The Renegades Who Built the Cars, Won the Races, and Lived the Legend
by Preston Lerner
“This book covers it all, from the origin of the Cobra in 1961 to the end of the 1969 Trans-Am season and the introduction of the 1970 GT350 and GT500. It includes not only the well-documented triumphs but also the often-overlooked failures—the star-crossed Indianapolis 500 turbine car, the close-but-no-cigar Toyota 2000GT program, the day-late-and-dollar-short Can-Am efforts, even the sadly forgotten Lone Star. But this isn’t a car book per se. Because cars don’t design themselves. They don’t build themselves. They don’t race themselves. This is the saga of the men and women who brought Shelby American to life, and insofar as is possible, it’s told in their own words.”
Nonono, don’t roll your eyes. Another Shelby American book? Does the world need one? Yes, this one.
The excerpt above sums it up just right; other books do skip over a good number of those things. First, as Lerner notes, “it is a complicated story, and there’s no simple way to tell it.” Second, one big reason why it’s complicated is that from the beginning and for a long, long time Carroll Shelby (d. 2012) controlled the narrative, and he had a halo to polish. And why let facts get in the way of a good story. . . . It’s only in recent years, especially thanks to the late Ed Hugus allowing himself to be interviewed (~2016), that there is a counterpoint.
From the beginning of Shelby making a name for itself, eager motoring scribes found him to be eminently quotable. Bombast, swagger, that Texas drawl, the whole chicken-farmer-turned-Le Mans-winner bit. Ahw shucks. It was a good and quintessential American story. Once he hung the Shelby American shingle over the door, and other people, companies and events intersected his path, the press should have been less gullible. But, as Lerner comments in a related matter, “Different people told different stories—not only different from each other, mind you, but different from the stories they themselves told on different occasions.” Long story short, even today, sixty-odd years later, the writer who asks different questions or talks to people whose voices had not yet been added to the record will be able to paint a different picture.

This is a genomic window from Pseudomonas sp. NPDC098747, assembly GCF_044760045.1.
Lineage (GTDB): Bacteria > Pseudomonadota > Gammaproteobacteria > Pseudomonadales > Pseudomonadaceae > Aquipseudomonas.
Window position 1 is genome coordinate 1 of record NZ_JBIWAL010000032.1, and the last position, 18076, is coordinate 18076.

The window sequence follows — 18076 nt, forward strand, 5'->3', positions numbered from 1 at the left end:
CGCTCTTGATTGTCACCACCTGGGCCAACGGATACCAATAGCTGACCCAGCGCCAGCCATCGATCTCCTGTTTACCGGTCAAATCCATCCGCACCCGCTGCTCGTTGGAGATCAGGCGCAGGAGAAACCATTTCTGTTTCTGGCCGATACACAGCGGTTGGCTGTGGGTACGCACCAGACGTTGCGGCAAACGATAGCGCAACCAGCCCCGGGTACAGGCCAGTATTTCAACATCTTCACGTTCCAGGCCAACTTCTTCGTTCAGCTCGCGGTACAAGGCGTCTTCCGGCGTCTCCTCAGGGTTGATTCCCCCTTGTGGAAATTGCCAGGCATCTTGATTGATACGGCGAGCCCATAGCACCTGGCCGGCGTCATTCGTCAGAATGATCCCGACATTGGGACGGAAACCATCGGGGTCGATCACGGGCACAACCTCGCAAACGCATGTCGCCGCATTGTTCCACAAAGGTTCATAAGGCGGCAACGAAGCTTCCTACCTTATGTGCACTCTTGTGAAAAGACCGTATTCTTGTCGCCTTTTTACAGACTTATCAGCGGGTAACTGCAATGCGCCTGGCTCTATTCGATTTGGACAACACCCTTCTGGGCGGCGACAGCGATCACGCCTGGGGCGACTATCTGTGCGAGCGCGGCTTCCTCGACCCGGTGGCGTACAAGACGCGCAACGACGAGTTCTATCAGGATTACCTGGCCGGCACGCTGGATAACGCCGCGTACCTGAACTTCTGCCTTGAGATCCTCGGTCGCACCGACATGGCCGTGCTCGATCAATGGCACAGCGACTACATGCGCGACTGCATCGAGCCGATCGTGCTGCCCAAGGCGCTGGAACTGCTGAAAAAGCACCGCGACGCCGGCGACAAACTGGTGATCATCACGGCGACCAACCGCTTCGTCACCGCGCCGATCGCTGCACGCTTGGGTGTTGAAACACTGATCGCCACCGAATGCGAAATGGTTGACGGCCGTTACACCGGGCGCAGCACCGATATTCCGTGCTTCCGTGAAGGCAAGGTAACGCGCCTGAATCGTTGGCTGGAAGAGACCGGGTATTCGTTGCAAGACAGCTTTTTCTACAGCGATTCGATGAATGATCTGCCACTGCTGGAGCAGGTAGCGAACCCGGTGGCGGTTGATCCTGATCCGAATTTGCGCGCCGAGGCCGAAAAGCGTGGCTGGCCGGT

Lerner’s aim is to fit “long untold and misunderstood stories” into the canon. If this is your first foray into Shelby American, it’s probably best to not read this book alongside any other, older ones because in areas where they overlap there may well be discrepancies. The corralling of information is not an exact science but no matter how you slice it, Lerner’s small-format 326-page book contains an awful lot of detail, embedded, no less, into lovely entertaining prose. Every substantive statement has a callout in the text that links to End Notes stating the source. Those and the extensive Bibliography are commendable both for the books/articles they reference and those they omit—some really had best be forgotten since they can’t be unwritten.
Appended are a 1960–1969 timeline and a list of cars built or campaigned by Shelby American in chronological order, and there is a fine Index. Something the book is not big on is photos: few, on paper that is not really photo friendly, and only b/w but it would be unfair to count this as a “flaw” when it is surely a valid marketing choice to keep the price point low. In fact, it appears as if the first print run is already sold out and a second one is in the works. May it have many more!
Copyright 2022, Sabu Advani (speedreaders.info).